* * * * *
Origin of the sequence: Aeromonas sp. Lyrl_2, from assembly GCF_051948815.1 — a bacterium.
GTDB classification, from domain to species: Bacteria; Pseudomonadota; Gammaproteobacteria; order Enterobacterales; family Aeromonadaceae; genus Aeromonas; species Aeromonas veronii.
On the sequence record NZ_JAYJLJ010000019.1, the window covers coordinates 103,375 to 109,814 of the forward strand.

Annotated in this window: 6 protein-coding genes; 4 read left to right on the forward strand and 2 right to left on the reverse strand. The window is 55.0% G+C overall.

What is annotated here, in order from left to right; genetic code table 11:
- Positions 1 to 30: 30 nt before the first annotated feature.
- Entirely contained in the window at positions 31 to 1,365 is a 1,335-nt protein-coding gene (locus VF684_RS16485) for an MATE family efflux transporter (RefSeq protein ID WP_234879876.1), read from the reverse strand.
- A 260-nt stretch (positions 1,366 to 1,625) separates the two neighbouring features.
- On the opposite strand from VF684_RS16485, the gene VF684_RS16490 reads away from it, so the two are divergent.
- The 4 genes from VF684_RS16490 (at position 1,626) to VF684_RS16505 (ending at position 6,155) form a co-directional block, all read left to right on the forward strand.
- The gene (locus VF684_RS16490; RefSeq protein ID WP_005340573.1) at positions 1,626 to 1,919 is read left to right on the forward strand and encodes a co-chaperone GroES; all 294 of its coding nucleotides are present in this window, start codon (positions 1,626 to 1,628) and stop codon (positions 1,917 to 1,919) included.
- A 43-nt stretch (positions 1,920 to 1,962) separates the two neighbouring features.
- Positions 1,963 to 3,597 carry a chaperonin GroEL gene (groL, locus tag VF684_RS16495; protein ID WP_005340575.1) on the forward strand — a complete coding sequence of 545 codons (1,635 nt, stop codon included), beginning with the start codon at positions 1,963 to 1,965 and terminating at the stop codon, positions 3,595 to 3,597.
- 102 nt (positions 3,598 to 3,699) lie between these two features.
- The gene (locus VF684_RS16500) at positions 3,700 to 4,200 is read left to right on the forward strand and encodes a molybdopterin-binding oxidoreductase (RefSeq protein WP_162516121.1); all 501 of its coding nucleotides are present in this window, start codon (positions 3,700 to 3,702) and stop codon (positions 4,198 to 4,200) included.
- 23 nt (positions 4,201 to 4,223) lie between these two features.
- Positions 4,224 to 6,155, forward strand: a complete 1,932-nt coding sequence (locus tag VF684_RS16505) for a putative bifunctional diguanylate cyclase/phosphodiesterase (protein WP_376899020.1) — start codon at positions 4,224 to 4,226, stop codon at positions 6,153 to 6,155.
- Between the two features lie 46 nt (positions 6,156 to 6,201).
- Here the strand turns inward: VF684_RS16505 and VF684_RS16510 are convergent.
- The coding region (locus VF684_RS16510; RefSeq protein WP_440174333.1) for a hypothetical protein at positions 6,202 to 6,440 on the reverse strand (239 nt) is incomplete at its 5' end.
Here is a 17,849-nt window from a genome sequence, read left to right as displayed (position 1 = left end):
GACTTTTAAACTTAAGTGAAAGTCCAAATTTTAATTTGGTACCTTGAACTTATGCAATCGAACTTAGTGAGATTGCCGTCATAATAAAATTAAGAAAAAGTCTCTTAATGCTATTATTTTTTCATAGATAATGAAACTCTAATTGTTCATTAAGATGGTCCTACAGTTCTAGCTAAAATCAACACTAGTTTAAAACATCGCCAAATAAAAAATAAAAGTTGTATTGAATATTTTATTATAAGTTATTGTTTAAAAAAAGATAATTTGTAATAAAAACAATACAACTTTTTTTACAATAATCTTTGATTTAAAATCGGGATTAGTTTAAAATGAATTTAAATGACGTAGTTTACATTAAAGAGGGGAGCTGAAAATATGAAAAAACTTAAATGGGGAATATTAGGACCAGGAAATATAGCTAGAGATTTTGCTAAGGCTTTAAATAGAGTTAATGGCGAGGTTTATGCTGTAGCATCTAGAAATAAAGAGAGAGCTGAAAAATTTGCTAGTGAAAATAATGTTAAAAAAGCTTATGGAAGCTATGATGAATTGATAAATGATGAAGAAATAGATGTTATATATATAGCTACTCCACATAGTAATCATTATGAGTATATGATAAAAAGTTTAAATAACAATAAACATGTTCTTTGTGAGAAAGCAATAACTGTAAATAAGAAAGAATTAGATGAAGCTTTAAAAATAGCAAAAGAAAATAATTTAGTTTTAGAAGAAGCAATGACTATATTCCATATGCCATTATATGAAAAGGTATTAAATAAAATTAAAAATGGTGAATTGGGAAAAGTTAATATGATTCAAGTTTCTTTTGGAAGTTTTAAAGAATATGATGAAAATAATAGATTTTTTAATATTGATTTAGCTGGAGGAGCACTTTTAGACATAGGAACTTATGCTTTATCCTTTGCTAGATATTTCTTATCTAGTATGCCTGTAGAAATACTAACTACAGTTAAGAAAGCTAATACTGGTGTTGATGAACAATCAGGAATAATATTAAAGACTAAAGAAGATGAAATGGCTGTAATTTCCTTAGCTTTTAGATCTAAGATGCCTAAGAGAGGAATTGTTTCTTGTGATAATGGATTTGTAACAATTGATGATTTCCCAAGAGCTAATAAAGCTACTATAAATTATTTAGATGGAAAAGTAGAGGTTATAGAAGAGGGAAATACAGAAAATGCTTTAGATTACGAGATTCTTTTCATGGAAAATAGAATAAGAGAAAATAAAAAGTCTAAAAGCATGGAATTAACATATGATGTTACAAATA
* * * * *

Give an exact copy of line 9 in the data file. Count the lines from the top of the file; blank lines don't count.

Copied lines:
- On the opposite strand from VF684_RS16485, the gene VF684_RS16490 reads away from it, so the two are divergent.